Mjollnir

Gaussian Elimination

Gaussian Elimination (or Gauss-Jordan Elimination) is usually the first procedure taught to students, partly because it can be presented to them as a logical outgrowth of simple substitution, and partly because the alternatives are much more complex. With Gaussian Elimination, the original matrix is augmented with an identity matrix, and the rows are added or subtracted to or from other rows, rows are multiplied by constants, and the rows are swapped. None of these operations affects the original problem, and students can imagine the same operations being applied to the original equations.

123 123
122-3100
2-102010
311-2001

Subtract row 3 from row 1 and add row 3 to row 2.

123 123
111-110-1
2010011
311-2001

Subtract row 1 from row 3.

123 123
111-11-1-1
2010011
300-1-102

Subtract row 2 from row 1.

123 123
110-11-1-1
2010011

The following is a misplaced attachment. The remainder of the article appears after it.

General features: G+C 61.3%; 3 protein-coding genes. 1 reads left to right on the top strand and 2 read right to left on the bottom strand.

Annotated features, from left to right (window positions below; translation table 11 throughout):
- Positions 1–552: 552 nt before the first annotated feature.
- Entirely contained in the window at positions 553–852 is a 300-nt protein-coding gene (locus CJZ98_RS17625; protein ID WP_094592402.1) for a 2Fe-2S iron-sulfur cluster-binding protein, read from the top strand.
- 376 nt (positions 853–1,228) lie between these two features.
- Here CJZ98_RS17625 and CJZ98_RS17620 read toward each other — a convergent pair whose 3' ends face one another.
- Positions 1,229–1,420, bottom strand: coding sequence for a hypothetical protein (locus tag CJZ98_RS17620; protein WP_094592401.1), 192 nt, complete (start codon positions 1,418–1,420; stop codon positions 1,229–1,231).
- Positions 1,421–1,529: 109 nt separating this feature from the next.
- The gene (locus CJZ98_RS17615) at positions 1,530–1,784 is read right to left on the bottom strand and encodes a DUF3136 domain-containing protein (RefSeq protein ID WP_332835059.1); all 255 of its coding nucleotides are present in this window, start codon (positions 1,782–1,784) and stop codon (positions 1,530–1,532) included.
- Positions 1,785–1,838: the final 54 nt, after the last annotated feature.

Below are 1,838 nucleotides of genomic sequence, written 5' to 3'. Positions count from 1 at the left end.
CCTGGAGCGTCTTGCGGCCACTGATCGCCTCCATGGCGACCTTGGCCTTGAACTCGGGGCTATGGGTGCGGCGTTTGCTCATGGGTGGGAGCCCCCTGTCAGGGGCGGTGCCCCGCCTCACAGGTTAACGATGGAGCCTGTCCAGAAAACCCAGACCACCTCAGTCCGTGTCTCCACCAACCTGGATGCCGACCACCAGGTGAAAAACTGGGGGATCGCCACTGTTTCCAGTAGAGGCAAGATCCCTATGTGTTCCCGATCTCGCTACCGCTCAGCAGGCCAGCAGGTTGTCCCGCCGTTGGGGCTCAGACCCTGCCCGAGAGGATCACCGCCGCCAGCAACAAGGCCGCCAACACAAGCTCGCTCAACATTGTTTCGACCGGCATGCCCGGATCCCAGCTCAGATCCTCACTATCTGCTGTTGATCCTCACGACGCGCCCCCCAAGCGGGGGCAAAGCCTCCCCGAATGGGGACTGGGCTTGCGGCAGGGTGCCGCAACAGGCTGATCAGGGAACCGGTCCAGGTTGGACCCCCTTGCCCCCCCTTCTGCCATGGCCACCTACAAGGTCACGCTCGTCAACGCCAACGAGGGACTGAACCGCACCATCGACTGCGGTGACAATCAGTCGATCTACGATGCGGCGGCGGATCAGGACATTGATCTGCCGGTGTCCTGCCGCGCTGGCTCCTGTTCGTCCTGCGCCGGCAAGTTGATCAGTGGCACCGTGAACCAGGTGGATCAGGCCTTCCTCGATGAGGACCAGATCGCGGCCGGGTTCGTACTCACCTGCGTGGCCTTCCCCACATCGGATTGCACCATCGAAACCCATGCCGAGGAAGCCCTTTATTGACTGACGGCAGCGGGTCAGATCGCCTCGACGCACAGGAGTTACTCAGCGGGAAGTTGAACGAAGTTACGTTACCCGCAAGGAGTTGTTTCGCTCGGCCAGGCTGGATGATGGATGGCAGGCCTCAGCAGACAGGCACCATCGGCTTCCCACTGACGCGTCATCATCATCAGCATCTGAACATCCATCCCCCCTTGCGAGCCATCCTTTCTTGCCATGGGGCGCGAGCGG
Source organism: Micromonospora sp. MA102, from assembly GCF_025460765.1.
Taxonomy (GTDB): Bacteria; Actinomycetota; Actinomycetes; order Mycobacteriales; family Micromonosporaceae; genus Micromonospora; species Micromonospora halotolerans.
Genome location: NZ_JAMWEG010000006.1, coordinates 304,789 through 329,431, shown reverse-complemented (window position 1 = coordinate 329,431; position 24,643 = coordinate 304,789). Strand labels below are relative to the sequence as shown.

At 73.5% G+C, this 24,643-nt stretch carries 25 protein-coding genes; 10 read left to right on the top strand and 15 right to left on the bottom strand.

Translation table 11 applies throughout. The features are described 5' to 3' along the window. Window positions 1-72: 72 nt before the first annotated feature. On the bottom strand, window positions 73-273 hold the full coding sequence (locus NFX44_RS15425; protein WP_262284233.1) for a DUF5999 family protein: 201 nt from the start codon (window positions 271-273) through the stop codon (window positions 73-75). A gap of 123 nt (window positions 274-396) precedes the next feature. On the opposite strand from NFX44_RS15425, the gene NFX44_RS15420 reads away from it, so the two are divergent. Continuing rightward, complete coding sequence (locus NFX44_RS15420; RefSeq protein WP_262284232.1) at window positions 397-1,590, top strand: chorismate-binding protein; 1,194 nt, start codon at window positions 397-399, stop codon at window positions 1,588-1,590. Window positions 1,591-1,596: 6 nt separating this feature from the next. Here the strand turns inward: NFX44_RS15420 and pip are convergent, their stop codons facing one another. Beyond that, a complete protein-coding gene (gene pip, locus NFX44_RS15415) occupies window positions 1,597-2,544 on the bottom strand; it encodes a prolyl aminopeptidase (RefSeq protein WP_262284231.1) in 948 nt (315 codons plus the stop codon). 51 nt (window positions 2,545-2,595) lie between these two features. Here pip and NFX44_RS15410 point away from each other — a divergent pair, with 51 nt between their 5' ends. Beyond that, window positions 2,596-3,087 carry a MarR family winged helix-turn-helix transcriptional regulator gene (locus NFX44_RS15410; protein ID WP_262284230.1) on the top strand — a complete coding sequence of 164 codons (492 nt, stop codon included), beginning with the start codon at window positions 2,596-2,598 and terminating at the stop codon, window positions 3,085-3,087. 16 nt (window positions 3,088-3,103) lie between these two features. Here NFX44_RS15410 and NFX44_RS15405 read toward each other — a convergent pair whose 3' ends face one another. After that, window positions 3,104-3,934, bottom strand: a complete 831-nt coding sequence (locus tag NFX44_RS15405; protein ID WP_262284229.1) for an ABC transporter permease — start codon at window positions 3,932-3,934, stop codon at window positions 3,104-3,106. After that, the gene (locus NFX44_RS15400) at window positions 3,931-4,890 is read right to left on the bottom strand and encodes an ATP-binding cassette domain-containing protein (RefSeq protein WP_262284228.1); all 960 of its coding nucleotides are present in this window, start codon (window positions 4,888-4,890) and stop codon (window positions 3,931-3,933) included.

300-1-102

Subtract row 3 from row 1.

123 123
11002-1-4
2010011
300-1-102

Multiply -1 through row 3.

123 123
11002-1-4
2010011
300110-2

The left side is now the identity matrix I and the right side is the inverse of the original A matrix (A-1). This procedure unnecessarily restricted the operations to simple additions and subtractions with a single sign-reversal, but might've been done faster by using products of rows and even swapping some rows.

To confirm that this is the inverse of the original matrix, we can multiply the inverse A-1 times the original matrix A and the original matrix A times the inverse A-1. In both cases the result should be the identity matrix (left- and right-hand inverse properties).

123 123 123
1 2-1-4 22-3 100
2 011 -102 = 010
3 10-2 11-2 001

and

123 123 123
1 22-3 2-1-4 100
2 -102 011 = 010
3 11-2 10-2 001

For the next part we'll do the same using nothing but column operations.